Mayor Michelle Wu’s administration is offering to soften its employee coronavirus vaccine mandate, potentially swapping in twice-a-week testing rather than the hard jab requirement during times when the pandemic eases up — though the full COVID-19 vaccine requirement would kick back in during a surge, according to draft copies of a proposed labor agreement obtained by the Herald.
According to the copies of the draft — which remained fluid and hadn’t been agreed upon in any final form as the sun set on Friday — the city would allow unvaccinated members of unions who sign the agreement to test out of the mandate when three specific pandemic-related metrics are at low enough levels: daily hospitalizations, community test positivity rate and ICU occupancy.
The city would put thresholds at 5% positive test rate in the city, 200 adult patients on average per day in Boston hospitals with COVID-19 and 95% of all intensive-care beds filled in the Hub, according to the draft copies, which are of a template not specific to any of the unions.
Right now, these metrics have been rapidly falling in Boston as the omicron-variant-driven surge recedes, but as of the start of this week the positive test rate and daily hospitalizations were more than double this agreement’s thresholds, though the ICU metric was lower than the delineated mark.
The proposed agreement says that the Boston Public Health Commission is to use those metrics as a “framework” week-by-week for deciding the “COVID-19 context,” with latitude also to consider “other public health-relevant factors.” Based on all that, BPHC ultimately would make the call each week on whether the pandemic is severe enough to require the full vaccine mandate to kick in.
When the virus surges and the BPHC deems the local “context” is severe enough, every city employee would be required to get the vaccine or face unpaid leave unless they are granted a medical or religious exemption. Employees could use vacation time to get pay for these days off as they wait for the surge to die down.
But when the metrics drop below the laid-out marks and the BPHC determines that pandemic levels are not too severe, unvaccinated members of the unions that sign this agreement could remain on the job by providing two weekly tests. That’s similar to the arrangement this past fall, when unvaccinated employees could provide one negative test a week to remain in compliance if they didn’t want to get the shot.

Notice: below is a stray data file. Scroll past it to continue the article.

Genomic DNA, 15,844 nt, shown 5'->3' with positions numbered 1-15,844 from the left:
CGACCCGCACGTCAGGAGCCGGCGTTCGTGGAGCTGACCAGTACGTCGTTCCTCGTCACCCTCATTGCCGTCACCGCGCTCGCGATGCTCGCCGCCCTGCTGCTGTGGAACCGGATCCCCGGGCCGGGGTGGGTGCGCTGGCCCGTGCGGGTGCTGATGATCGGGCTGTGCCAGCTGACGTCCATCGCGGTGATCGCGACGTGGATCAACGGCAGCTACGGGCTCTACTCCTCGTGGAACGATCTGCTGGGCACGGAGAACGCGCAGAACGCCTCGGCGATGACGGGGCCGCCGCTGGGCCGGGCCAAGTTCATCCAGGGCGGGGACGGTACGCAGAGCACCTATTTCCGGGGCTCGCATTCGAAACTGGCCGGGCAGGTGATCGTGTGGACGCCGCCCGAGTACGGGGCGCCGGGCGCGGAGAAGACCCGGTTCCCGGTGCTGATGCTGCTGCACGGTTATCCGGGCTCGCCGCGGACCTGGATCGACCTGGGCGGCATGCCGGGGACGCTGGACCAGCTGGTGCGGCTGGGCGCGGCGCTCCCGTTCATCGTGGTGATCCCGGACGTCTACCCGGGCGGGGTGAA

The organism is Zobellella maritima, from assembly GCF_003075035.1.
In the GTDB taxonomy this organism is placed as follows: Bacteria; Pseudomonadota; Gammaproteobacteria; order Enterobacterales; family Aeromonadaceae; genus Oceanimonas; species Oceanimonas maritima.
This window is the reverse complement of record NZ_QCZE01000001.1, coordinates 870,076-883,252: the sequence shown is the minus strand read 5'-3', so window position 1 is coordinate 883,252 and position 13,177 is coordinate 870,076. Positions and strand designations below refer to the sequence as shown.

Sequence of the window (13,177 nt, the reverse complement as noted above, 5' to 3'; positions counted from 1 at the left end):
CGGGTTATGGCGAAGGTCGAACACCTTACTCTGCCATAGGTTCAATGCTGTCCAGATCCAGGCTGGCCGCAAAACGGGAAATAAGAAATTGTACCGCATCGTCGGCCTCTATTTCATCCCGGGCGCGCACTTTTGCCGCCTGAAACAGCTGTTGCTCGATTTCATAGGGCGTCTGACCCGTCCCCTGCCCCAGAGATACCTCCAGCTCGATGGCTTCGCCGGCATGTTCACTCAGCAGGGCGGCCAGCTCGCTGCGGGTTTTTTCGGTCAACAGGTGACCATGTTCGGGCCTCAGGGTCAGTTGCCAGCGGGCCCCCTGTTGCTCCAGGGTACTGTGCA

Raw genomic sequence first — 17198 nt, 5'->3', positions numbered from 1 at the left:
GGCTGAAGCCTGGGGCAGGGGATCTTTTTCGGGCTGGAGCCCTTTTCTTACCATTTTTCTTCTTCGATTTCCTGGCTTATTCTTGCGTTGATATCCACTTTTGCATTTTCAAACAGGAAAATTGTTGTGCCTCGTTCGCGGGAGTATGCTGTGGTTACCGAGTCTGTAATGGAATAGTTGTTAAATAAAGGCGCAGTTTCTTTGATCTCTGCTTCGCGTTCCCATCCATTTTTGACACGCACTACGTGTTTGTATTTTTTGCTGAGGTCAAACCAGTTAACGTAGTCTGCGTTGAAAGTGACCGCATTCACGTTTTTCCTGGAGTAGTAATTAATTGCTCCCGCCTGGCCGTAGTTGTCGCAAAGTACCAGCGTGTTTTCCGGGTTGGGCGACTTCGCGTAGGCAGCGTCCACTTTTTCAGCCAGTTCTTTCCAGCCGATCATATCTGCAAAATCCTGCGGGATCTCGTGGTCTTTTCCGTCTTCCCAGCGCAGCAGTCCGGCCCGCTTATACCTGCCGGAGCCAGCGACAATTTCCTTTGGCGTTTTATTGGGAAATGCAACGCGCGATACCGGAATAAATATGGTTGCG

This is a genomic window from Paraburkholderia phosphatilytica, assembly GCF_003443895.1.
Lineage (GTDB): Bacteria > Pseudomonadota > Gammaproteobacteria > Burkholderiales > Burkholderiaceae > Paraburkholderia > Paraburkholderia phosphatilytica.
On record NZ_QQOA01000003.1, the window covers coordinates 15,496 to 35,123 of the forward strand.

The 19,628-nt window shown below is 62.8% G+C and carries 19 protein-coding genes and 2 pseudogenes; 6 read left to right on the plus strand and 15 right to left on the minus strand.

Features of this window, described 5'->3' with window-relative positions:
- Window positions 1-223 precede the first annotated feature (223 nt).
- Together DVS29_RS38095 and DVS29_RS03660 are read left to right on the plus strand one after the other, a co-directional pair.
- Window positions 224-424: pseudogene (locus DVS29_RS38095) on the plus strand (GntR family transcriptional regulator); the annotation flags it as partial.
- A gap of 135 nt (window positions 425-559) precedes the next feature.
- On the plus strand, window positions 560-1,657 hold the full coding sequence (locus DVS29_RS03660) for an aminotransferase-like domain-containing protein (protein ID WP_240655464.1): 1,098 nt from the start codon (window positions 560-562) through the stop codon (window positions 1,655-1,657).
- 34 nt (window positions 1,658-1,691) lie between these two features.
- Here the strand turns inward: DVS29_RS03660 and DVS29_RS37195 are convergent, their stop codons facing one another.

Under this proposal, unions would agree not to file grievances over enforcement of the mandate. The draft does not mention booster shots.
Future hirees would have to get vaccinated in order to come aboard, so all of this would only end up applying to the 5% of the city’s current workforce that’s unvaccinated.
Several of the unions and non-labor groups of first responders have fought Wu’s new vaccine mandate tooth and nail. Enforcement is currently on pause as the state appeals court reads through filings in a lawsuit on the matter. Protestors have shown up at Wu’s house many mornings and followed her to public events to let their displease about the mandate be known.
Wu called in various city-employee labor leaders, including those from police and firefighting groups, to the Francis Parkman House downtown Thursday to try to hammer out agreements with her team, according to the city. Meetings Friday started at noon and continued into the evening, as bargaining continued.
Wu administration did settle on a proposed agreement with the Boston Police Patrolmen’s Association two weeks ago, the only agreement with any of the labor groups.
But members of the BPPA, which wasn’t one of the unions that sued, obliterated the agreement last week in a landslide vote. That proposal did not have the flexibility around the levels of coronavirus in the city, but it had several portions that this one does not, including giving each of the members of the city’s largest cop union two one-time mental-health days off this year, plus some protections or rehiring and the ability to further bargain over booster shots.
Nearly all of the 900 members who voted — a bit over half of the membership — gave it the thumbs down.